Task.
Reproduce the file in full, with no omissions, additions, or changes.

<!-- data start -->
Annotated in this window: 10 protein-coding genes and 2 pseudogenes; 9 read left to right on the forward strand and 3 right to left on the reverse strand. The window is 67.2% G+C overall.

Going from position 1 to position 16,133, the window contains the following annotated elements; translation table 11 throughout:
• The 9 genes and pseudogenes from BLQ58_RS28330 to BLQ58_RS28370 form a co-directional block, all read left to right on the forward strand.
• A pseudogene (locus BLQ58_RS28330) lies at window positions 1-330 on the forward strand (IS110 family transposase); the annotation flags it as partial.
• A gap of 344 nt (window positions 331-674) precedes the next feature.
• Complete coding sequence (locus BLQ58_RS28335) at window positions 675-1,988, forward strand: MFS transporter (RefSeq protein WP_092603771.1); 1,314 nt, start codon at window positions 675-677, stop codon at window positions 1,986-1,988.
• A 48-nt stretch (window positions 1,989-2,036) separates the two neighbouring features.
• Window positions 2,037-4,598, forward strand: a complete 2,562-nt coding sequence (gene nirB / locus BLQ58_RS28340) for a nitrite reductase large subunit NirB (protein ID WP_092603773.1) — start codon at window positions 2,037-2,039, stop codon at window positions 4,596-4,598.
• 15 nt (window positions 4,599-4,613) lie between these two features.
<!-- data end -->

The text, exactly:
Annotated in this window: 10 protein-coding genes and 2 pseudogenes; 9 read left to right on the forward strand and 3 right to left on the reverse strand. The window is 67.2% G+C overall.

Going from position 1 to position 16,133, the window contains the following annotated elements; translation table 11 throughout:
• The 9 genes and pseudogenes from BLQ58_RS28330 to BLQ58_RS28370 form a co-directional block, all read left to right on the forward strand.
• A pseudogene (locus BLQ58_RS28330) lies at window positions 1-330 on the forward strand (IS110 family transposase); the annotation flags it as partial.
• A gap of 344 nt (window positions 331-674) precedes the next feature.
• Complete coding sequence (locus BLQ58_RS28335) at window positions 675-1,988, forward strand: MFS transporter (RefSeq protein WP_092603771.1); 1,314 nt, start codon at window positions 675-677, stop codon at window positions 1,986-1,988.
• A 48-nt stretch (window positions 1,989-2,036) separates the two neighbouring features.
• Window positions 2,037-4,598, forward strand: a complete 2,562-nt coding sequence (gene nirB / locus BLQ58_RS28340) for a nitrite reductase large subunit NirB (protein ID WP_092603773.1) — start codon at window positions 2,037-2,039, stop codon at window positions 4,596-4,598.
• 15 nt (window positions 4,599-4,613) lie between these two features.